Your audience is who consumes your content. They’re the people you want to grow to know, like and trust you. And they’re the folks who you want to help and eventually sell your products and services to. But if you don’t know who your audience is, it’s really difficult to create the content that they will read, share and act on.
Why Audience Matters
Getting in front of the right people in your business can mean the difference between success and a lot of long, frustrating hours. When I started my business, I did a lot of in-person networking. I spent money joining local networking groups and, as much as my introverted tendencies allowed, I ventured out to local groups on a regular basis.
What I found was that my ideal audience wasn’t in any of these networking groups. Sure, there were business owners there—real estate agents, insurance agents, local brick-and-mortar businesses, multi-level marketing agencies, franchises, mom and pop shops, etc. And while these were all legitimate businesses, none of them were ever going to hire me to write copy for their websites. You see, nearly all of these businesses were part of a larger, over-arching company that determined what content would be on their website and when it would be published. The business owner had no control over this. And when they were able to hire me to write something, there was so much red tape involved that my profit margins were narrow. Too narrow.
Not knowing who my ideal audience was held me back. I was talking to the wrong crowd and was frustrated because I wasn’t making any headway. Now that I really know who I want to market, not only has my income increased substantially but I’m enjoying what I do so much more.
[bctt tweet=”Not knowing who my ideal audience was held me back. Do you know yours?” username=””]
Narrowing Your Audience
Honestly, there are some things you can be told over and over again and you just won’t believe them until you’re ready. That’s where I was when I kept hearing that I needed to narrow my audience.
But I’ll limit my income.
But I’ll lose clients.
But I’ll be idle and won’t grow my business.
All of these excuses for why you’re not narrowing your audience are just that—excuses and lies. It took me years to believe that narrowing the list of people I’ll work with was a positive step in the right direction. And as soon as I did, my business grew.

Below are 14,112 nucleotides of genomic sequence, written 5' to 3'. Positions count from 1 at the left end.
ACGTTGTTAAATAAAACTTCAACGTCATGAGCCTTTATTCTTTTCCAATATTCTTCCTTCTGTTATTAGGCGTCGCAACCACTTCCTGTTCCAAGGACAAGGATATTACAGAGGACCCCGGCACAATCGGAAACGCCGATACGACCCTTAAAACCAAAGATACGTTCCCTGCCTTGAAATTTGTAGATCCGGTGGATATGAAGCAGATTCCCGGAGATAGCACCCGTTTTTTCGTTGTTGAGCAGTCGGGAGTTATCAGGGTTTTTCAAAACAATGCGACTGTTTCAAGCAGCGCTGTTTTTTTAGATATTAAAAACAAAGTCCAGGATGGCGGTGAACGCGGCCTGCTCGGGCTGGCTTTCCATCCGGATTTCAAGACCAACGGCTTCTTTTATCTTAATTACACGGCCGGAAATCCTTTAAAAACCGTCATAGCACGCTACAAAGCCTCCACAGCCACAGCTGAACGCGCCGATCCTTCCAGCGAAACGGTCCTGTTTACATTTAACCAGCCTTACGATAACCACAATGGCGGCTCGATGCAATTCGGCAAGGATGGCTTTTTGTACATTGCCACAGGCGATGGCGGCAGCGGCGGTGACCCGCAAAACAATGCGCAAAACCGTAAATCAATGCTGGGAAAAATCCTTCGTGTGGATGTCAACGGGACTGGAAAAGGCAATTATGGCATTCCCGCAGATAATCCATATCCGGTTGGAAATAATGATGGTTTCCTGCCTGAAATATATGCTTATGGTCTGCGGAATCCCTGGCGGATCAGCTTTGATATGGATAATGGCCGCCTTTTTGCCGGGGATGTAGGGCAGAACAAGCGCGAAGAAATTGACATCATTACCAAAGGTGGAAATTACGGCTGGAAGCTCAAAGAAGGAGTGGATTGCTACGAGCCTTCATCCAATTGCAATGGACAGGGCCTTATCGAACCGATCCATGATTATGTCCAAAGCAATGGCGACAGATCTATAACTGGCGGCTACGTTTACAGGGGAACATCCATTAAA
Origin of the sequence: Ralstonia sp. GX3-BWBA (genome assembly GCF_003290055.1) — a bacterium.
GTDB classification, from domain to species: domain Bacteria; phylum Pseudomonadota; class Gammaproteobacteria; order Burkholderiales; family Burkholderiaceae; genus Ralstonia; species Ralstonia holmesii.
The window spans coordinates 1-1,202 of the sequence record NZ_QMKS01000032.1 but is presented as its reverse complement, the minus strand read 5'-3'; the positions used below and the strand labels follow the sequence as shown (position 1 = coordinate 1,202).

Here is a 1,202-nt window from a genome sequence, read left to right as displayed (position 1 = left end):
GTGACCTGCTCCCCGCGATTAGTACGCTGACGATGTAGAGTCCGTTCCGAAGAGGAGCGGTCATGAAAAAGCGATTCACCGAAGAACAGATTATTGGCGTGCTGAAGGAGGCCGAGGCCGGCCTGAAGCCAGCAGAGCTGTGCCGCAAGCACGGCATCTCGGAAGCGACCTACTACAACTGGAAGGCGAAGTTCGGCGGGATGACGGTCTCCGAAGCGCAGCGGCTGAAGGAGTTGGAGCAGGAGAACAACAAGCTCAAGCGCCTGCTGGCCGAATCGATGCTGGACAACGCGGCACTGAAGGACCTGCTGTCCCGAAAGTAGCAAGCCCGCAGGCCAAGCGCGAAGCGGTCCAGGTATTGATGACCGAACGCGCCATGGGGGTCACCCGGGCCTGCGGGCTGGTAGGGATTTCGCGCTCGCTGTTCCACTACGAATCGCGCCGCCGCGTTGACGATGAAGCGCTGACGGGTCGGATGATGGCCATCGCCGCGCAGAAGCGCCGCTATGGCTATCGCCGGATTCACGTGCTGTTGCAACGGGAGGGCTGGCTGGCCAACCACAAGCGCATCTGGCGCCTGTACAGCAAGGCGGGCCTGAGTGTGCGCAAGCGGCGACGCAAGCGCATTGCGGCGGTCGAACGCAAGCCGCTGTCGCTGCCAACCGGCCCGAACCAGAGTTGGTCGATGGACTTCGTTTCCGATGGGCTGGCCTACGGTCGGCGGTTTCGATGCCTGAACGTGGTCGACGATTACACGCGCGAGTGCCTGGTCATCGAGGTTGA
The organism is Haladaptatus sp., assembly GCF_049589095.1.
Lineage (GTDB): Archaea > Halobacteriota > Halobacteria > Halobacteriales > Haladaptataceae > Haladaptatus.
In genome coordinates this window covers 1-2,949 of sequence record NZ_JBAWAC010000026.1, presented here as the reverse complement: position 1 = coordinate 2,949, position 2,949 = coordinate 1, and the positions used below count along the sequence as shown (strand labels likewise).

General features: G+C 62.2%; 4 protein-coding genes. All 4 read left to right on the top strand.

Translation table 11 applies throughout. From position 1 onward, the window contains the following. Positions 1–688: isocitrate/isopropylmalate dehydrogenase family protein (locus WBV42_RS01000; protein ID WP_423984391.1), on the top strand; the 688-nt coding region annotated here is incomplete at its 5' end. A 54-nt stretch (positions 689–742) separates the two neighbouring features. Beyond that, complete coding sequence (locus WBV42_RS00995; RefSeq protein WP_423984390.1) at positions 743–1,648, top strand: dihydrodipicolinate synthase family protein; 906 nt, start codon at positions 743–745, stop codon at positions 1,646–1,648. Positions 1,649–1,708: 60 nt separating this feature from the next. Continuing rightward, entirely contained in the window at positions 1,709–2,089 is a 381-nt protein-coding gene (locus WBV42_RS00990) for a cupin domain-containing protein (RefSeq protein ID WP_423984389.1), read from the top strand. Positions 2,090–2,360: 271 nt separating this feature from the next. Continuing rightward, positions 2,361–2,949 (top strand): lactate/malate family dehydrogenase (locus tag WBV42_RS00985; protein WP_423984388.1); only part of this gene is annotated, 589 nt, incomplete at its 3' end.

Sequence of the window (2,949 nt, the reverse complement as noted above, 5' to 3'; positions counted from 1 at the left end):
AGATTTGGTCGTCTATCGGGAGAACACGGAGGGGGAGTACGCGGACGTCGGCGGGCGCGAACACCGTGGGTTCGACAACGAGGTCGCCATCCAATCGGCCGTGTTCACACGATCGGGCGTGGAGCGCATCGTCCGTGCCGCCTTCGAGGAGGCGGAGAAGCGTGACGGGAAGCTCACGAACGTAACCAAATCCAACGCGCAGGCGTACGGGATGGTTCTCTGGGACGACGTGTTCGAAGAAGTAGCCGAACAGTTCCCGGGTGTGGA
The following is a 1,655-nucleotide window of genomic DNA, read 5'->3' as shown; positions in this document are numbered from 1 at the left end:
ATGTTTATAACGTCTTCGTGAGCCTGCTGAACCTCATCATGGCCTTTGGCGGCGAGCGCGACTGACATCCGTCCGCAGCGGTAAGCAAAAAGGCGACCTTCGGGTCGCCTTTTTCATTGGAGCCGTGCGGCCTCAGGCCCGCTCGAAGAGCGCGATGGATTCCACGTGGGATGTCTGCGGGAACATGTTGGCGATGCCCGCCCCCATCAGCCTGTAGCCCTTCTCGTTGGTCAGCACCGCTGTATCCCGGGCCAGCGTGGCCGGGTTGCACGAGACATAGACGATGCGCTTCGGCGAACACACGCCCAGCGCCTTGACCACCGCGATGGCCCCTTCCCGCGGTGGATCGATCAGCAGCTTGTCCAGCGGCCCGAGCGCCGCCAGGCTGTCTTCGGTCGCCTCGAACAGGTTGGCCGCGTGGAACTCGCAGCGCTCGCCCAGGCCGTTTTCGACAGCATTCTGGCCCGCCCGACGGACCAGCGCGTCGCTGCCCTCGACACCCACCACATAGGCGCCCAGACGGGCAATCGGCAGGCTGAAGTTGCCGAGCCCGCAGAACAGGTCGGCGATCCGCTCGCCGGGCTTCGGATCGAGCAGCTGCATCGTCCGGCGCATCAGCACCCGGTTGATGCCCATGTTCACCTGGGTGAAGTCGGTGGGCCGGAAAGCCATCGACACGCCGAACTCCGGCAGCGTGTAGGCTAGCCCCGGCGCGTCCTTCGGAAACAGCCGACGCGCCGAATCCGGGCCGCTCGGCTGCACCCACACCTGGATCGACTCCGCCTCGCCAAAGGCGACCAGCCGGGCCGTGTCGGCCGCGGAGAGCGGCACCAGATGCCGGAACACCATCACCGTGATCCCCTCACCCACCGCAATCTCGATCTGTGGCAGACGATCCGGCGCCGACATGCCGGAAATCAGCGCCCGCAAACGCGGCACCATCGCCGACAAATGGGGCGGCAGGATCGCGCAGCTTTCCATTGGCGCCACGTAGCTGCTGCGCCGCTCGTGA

You and your business are not the best fit for everyone looking for the services you provide. Just like you don’t like everyone you meet, not everyone will like you. (Sad fact, but it’s the truth.)
[bctt tweet=”When you narrow your audience, the possibilities to grow your biz open wide.” username=””]
When you choose to work with a narrow group of people, you open up wide the possibilities to showcase your talents for those who want to work with you. You do better work. You become THE person who others refer. And your business benefits, not to mention your pocketbook.
To figure out how to narrow your audience and write content just for those you love to work with, you first need to figure out who those people are. Who are your favorite clients? Who do you wish you could work with? What would that look like? Know what problems your audience has and how you can solve those problems.
Finding Your Audience Where They Are
Once you know who it is you want to work with, you need to know where they’re getting their information right now. Who are the leaders in your industry that they turn to in order to learn about what you do (SEO, graphic design, collaborations, copywriting, coaching, marketing, etc.)? And if you’re a product-based business, where are they currently buying items similar to what you sell?
You also need to know where your audience is spending their time. There’s a huge potential for growth on Instagram right now—if that where your audience is hanging out. For some, that audience is on LinkedIn more than any other social platform.
To find out where your ideal client is, ask them! Send a short (no more than 4 questions) survey to your current clients and ask them:
- Where do you spend most of your time online?
- Where do you go to find out information about <something you provide>?
- Would you rather read a blog post or watch a video?
- How much time do spend on the following social platforms? (Then list the platforms.)
To encourage responses, offer a discount on an upcoming service or give them a freebie. You’ll be surprised how many take you up on the offer!
When you know who your audience is and how to connect with them—and you’re not casting too wide a net—you can laser-target your message so you’re reaching the right people every time. Don’t be stubborn like me and wait three years of full time business to get clear on who you want to work with. You won’t lose your client base; you’ll gain loads of ideal clients who are chomping at the bit to work with you.